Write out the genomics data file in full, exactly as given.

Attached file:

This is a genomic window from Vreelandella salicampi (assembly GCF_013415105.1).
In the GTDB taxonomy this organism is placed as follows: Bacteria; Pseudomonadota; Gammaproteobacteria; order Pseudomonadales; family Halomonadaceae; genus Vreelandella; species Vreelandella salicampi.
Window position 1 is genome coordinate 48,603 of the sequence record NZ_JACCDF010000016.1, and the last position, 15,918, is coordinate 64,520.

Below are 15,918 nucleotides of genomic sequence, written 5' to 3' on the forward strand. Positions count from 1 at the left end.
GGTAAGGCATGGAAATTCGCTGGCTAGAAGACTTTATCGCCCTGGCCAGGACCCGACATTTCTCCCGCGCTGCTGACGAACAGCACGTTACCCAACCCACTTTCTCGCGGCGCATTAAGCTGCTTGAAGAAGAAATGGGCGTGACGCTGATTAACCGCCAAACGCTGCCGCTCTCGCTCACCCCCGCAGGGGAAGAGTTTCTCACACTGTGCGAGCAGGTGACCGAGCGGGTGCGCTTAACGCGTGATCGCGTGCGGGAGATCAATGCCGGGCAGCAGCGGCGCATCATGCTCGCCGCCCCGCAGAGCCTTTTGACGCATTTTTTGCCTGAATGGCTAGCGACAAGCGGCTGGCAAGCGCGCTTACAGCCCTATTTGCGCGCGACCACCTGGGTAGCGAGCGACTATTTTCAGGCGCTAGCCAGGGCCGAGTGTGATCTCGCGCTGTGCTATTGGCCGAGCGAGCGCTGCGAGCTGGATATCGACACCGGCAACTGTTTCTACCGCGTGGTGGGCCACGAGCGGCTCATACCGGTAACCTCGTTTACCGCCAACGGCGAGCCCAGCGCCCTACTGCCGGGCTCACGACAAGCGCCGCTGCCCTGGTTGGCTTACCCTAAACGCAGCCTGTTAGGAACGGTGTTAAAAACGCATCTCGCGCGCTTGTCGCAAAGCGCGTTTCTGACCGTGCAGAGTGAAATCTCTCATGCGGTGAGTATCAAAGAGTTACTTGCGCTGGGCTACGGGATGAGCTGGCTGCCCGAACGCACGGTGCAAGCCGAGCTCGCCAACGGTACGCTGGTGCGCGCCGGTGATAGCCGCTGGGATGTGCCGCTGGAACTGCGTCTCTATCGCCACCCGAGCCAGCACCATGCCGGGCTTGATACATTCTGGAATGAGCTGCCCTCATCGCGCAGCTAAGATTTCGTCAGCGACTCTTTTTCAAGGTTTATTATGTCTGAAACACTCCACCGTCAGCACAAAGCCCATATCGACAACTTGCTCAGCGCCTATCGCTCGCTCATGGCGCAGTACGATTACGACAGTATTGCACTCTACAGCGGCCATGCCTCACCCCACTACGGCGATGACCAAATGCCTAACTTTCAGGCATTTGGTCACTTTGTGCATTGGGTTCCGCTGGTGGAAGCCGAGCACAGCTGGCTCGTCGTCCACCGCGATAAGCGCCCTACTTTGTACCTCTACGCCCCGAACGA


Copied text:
This is a genomic window from Vreelandella salicampi (assembly GCF_013415105.1).
In the GTDB taxonomy this organism is placed as follows: Bacteria; Pseudomonadota; Gammaproteobacteria; order Pseudomonadales; family Halomonadaceae; genus Vreelandella; species Vreelandella salicampi.
Window position 1 is genome coordinate 48,603 of the sequence record NZ_JACCDF010000016.1, and the last position, 15,918, is coordinate 64,520.

Below are 15,918 nucleotides of genomic sequence, written 5' to 3' on the forward strand. Positions count from 1 at the left end.
GGTAAGGCATGGAAATTCGCTGGCTAGAAGACTTTATCGCCCTGGCCAGGACCCGACATTTCTCCCGCGCTGCTGACGAACAGCACGTTACCCAACCCACTTTCTCGCGGCGCATTAAGCTGCTTGAAGAAGAAATGGGCGTGACGCTGATTAACCGCCAAACGCTGCCGCTCTCGCTCACCCCCGCAGGGGAAGAGTTTCTCACACTGTGCGAGCAGGTGACCGAGCGGGTGCGCTTAACGCGTGATCGCGTGCGGGAGATCAATGCCGGGCAGCAGCGGCGCATCATGCTCGCCGCCCCGCAGAGCCTTTTGACGCATTTTTTGCCTGAATGGCTAGCGACAAGCGGCTGGCAAGCGCGCTTACAGCCCTATTTGCGCGCGACCACCTGGGTAGCGAGCGACTATTTTCAGGCGCTAGCCAGGGCCGAGTGTGATCTCGCGCTGTGCTATTGGCCGAGCGAGCGCTGCGAGCTGGATATCGACACCGGCAACTGTTTCTACCGCGTGGTGGGCCACGAGCGGCTCATACCGGTAACCTCGTTTACCGCCAACGGCGAGCCCAGCGCCCTACTGCCGGGCTCACGACAAGCGCCGCTGCCCTGGTTGGCTTACCCTAAACGCAGCCTGTTAGGAACGGTGTTAAAAACGCATCTCGCGCGCTTGTCGCAAAGCGCGTTTCTGACCGTGCAGAGTGAAATCTCTCATGCGGTGAGTATCAAAGAGTTACTTGCGCTGGGCTACGGGATGAGCTGGCTGCCCGAACGCACGGTGCAAGCCGAGCTCGCCAACGGTACGCTGGTGCGCGCCGGTGATAGCCGCTGGGATGTGCCGCTGGAACTGCGTCTCTATCGCCACCCGAGCCAGCACCATGCCGGGCTTGATACATTCTGGAATGAGCTGCCCTCATCGCGCAGCTAAGATTTCGTCAGCGACTCTTTTTCAAGGTTTATTATGTCTGAAACACTCCACCGTCAGCACAAAGCCCATATCGACAACTTGCTCAGCGCCTATCGCTCGCTCATGGCGCAGTACGATTACGACAGTATTGCACTCTACAGCGGCCATGCCTCACCCCACTACGGCGATGACCAAATGCCTAACTTTCAGGCATTTGGTCACTTTGTGCATTGGGTTCCGCTGGTGGAAGCCGAGCACAGCTGGCTCGTCGTCCACCGCGATAAGCGCCCTACTTTGTACCTCTACGCCCCGAACGA